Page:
Table 2. Comparison of percentages of cereals at four PPNA sites. The differences indicate that the inhabitants were still using local cereals rather than introduced crops which start to appear in Middle PPNB.


Jerf el Ahmar

Mureybit

Aswad la

Netiv Hagdud

Einkorn

15.8

96

0

0

Emmer

0

0

89.5

present

Barley

84.2

4

10.5

dominant


Taking the data from the PPNA and the PPNB together, there is evidence for independent in situ cereal domestication at different sites. As we have seen, even sites in the same area had different cereal assemblages during the PPNA such as Jerf el Ahmar and Mureybit. The evidence from sites with long sequences such as Aswad, Mureybit, Cafer Höyük and Cayönü points to separate and distinct evolutionary trends. At Cayönü wild-type emmer grains are progressively replaced by domestic types (van Zeist and Roller 1995) and barley remains wild, whereas at Aswad and nearby Ghoraifé, as already mentioned, wild-type barley rachis internodes are replaced progressively by solid-type domestic rachis fragments (van Zeist and Bakker-Heeres 1982). The period of time necessary to recognize these changes appears to be about a millennium, that is to say between the early 10th and early 9th millennia. Other sites such as Mureybit show no evolutionary trends; however, taxa which are interpreted as weed assemblages at other sites are present. For example at Cayönü similar taxa are considered by van Zeist to be potential field weeds; these taxa also occur at other PPNA sites, suggesting predomestic agriculture.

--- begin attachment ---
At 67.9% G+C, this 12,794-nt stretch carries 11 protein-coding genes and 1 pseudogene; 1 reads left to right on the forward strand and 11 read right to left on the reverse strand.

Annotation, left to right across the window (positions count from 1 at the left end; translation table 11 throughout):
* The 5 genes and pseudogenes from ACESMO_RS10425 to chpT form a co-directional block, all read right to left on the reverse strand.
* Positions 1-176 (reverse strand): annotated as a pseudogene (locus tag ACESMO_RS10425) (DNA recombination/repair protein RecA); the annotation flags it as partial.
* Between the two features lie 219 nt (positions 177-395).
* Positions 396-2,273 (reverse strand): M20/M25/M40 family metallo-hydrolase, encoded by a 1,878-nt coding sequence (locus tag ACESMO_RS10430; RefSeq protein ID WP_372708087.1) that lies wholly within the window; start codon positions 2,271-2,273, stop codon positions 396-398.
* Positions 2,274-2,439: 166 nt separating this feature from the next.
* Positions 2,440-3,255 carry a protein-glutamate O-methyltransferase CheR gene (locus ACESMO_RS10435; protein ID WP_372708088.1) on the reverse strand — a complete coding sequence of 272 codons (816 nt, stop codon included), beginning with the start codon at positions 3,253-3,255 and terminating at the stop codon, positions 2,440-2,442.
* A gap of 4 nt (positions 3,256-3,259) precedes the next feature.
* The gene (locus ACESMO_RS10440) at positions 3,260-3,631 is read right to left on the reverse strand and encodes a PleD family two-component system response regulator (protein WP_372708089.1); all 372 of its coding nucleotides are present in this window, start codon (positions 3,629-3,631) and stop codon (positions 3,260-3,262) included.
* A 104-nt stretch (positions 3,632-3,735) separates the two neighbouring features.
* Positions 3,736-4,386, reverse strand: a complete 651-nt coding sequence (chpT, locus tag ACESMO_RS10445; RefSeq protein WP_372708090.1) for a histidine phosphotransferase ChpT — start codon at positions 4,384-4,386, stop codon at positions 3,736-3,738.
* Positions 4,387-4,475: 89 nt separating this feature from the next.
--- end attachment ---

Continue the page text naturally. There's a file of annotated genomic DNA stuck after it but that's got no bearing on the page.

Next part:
Experimental results indicate that particular agricultural conditions are necessary for domestication to occur. As Hillman and Davies (1990) point out, both seed corn from the wild and that originating from fallen spikelets during the harvest must be kept apart, and in reality this is not easy. This could explain why significant mixtures occur over a period of at least a millennium and would appear to indicate that selective pressures stayed relatively low. If this interpretation is correct, then it follows that cultivation without domestication would have occurred for some considerable time prior to the appearance of the solid rachis. If this is indeed the case, then archaeobotanists need to look for indirect indicators. Hillman examined the possibility of identifying a weed assemblage from Epipalaeolithic Abu Hureyra (Hillman et al. 1989). His results were negative. Preliminary results from a later site, D'jade, on the Euphrates (Willcox 1996), look more promising.

Conclusions